Misery Chastain is dead. Paul Sheldon has just killed her - with relief, with joy. Misery has made him rich; she was the heroine of a string of bestsellers. And now he wants to get on to some real writing.That's when the car accident happens, and he wakes up in pain in a strange bed. But it isn't hospital. Annie Wilkes has pulled him from the wreck, brought him to her remote mountain home, splinted and set his mangled legs.
The good news is that Annie was a nurse and has pain-killing drugs. The bad news is that she has long been Paul's Number One Fan. And when she finds out what Paul had done to Misery, she doesn't like it. She doesn't like it at all.
Paul Sheldon used to write for a living. Now he's writing to stay alive.
Not being exactly an avid reader of horror books, I've never read any of Stephen King's books (I know... I should dip my head in shame), however having watched the movie 'Misery' quite a few times since I was a teenager, I've always wanted to read the actual story as told by the king of horror himself. Having watched the movie again last week, I decided now was the time to do it.
Bestselling author Paul Sheldon is driving at night in a blizzard when he suddenly loses control of his car and ends up upside down and unconscious. Annie Wilkes, an ex nurse, happens to be driving through there when she spots the car and stops to help. She drags Paul out of the car's wreck, but instead of calling the ambulance, she takes him to her home. There she installs him in her guestroom, puts IV drips in his arm and fills him with loads of meds and tries to restore some shape back to his badly broken legs. On gaining consciousness, Paul finds himself in this strange bedroom with this strange woman looking at him. Annie tells him that she's his number-one fan and that she has read all of his books numerous times. She practically knows the Misery series of books he's written by heart. She tells him that once the storm is over, she would phone for help or take him to hospital.
However, with the passing of days, Paul realises that Annie is not right in the head and that she has no intention of letting him go. No one knows where Paul is and so no one can come to his rescue. Paul finds himself in a terrible painful nightmare at the mercy of this crazy woman. A nightmare that involves him, or more properly his badly broken body, Annie Wilkes and Misery, the main character of his bestselling novels. What does Annie want from him? What are her intentions? Where is this house? Will he ever get out of there alive and in one piece?
Being probably one of the last persons on earth to not have read this book, I'm sure this review won't be much regarded or have any effect on anyone. However, for those few who haven't yet read it, I can say that the movie does actually justice to the book, however the book goes much deeper into the rotten psyche of Annie Wilkes and is a lot more gruesome, scary and bloody than the story we see on TV.
I am so happy to have finally tasted the writing of this great author. As I was expecting, it's brilliant and flawless, vividly describing every minute detail of the story and putting the reader right there, in the midst of horror. The plot is highly suspenseful and claustrophobic throughout, keeping the reader on their toes and gnawing at their nails. The Annie Wilkes in the movie is a sweet little lamb when compared to the horrid monster in the book. She's a complete psycho, unhinged and deranged with a dark terrible past at her back, a being you surely won't want to be in the same room with, let alone at the mercy of. Poor, poor Paul! I felt terrible for him and frightened as much as he was. Can't bear to think of my favourite bestselling authors to be in such a situation!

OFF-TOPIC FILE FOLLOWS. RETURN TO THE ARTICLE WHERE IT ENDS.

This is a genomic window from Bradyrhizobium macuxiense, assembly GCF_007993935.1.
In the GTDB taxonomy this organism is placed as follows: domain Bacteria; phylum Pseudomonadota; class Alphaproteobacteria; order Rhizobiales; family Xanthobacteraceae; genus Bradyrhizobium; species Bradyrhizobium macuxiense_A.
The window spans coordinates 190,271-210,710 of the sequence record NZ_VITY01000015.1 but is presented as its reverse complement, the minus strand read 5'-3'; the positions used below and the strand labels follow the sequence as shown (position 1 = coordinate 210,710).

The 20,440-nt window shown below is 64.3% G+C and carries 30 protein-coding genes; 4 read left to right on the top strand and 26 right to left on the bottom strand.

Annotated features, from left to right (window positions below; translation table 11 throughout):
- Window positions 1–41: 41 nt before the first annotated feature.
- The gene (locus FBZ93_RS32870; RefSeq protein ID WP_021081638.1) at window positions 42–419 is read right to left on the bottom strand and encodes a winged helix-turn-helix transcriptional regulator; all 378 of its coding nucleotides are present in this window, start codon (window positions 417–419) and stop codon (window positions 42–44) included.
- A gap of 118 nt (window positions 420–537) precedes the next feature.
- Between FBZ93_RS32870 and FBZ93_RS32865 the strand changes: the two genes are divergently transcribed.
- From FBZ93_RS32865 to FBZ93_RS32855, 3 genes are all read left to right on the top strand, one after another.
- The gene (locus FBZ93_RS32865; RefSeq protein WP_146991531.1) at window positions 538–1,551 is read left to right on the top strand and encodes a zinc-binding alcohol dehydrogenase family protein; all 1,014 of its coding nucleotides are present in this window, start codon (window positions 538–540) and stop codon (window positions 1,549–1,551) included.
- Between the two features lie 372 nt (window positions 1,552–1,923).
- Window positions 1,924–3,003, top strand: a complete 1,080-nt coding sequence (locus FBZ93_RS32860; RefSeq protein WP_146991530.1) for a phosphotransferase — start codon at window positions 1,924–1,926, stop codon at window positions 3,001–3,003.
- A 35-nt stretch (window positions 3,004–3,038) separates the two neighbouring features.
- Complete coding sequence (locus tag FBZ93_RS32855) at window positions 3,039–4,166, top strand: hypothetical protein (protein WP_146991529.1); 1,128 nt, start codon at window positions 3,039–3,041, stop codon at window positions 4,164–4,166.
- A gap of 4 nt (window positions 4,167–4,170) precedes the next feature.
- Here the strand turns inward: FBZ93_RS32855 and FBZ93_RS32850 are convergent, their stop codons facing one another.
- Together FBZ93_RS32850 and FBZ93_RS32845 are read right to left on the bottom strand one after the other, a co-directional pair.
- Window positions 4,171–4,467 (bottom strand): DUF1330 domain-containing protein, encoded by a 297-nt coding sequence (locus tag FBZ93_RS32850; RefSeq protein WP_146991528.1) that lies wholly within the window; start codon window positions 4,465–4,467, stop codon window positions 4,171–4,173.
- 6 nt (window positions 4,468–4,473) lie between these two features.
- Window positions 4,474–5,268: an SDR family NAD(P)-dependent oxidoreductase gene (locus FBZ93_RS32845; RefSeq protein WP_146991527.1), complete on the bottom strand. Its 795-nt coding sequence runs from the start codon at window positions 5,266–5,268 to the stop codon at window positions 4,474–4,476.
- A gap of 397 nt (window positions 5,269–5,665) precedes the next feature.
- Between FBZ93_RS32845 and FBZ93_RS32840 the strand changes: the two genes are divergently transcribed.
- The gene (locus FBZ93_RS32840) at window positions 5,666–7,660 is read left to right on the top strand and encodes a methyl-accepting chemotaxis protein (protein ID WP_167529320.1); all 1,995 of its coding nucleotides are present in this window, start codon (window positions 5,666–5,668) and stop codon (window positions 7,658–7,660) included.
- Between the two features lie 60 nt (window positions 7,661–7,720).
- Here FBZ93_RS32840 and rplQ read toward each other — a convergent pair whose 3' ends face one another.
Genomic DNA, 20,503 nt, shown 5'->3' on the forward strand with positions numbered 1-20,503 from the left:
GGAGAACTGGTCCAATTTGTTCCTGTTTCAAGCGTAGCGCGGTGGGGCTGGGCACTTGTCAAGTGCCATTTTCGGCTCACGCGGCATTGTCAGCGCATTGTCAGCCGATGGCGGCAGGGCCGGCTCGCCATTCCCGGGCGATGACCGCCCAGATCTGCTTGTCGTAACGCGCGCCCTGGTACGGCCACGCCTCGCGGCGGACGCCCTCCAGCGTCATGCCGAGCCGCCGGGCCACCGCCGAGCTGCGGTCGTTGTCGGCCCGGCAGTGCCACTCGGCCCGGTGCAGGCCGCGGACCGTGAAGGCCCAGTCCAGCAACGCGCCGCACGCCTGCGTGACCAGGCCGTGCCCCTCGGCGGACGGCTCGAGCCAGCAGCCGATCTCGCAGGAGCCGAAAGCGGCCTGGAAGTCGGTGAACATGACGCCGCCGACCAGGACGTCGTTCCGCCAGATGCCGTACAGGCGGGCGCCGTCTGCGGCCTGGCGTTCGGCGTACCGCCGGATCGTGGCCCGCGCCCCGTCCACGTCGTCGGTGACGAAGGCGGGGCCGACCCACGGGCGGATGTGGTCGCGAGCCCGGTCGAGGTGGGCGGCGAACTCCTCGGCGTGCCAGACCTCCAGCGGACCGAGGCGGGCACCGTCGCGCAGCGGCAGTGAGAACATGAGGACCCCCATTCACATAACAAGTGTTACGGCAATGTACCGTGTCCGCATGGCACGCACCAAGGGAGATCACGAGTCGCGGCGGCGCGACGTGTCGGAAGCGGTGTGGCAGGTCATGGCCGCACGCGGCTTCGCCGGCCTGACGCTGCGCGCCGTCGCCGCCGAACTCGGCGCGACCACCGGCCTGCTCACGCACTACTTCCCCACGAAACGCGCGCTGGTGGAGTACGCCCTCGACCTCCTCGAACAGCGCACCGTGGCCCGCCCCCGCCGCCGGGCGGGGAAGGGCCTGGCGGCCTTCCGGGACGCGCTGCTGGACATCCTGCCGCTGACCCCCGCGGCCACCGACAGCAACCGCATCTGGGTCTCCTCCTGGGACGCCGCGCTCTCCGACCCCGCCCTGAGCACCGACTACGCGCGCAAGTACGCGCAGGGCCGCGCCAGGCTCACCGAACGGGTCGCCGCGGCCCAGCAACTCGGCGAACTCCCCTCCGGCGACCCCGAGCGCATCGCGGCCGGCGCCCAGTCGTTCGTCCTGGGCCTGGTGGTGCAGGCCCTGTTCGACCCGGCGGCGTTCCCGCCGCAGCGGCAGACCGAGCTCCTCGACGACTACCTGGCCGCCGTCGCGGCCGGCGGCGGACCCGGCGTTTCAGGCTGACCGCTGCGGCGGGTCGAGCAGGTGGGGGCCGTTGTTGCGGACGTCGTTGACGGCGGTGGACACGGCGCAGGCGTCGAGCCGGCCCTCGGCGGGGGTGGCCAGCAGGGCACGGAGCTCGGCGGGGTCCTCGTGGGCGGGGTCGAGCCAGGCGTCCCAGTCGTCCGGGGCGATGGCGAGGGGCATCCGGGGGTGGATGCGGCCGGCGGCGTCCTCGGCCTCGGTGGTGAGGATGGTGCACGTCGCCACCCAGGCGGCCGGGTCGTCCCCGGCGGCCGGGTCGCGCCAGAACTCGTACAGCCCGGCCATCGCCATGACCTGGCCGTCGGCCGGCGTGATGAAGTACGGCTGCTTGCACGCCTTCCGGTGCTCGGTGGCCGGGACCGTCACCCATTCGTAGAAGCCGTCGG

At times I thought the story was maybe a bit long-winded, but not to such an extent as to annoy the reader. I also found myself switching back and forth from reading chapters on what's happening in Annie's house to reading chapters from 'Misery's Return', the story of the book Paul is writing while imprisoned there, and this could possibly be a bit confusing to some or irritating even, however this doesn't happen throughout the whole book.
Having said that, I really enjoyed being terrorised by Annie Wilkes (thankfully I wasn't the one tied to the bed!) and I will certainly attempt to read more books by Stephen King now... not sure I'll have the guts to read IT though!! Great book. Highly recommended!
Stephen King is the author of more than fifty books, all of them worldwide bestsellers.
His recent work includes The Bazaar of Bad Dreams, Mr Mercedes (an Edgar Award winner for Best novel) and Sleeping Beauties co-written with his son Owen King. Stephen King has been described by the Guardian as 'one of the greatest storytellers of our time', by the Mirror as a 'genius' and by The Sunday Times as 'one of the most fertile storytellers of the modern novel.' His epic works The Dark Tower and It are the basis for major motion pictures in 2017. He is the recipient of the 2014 National Medal of Arts and the 2003 National Book Foundation Medal for Distinguished Contribution to American Letters. He lives in Bangor, Maine, with his wife, novelist Tabitha King.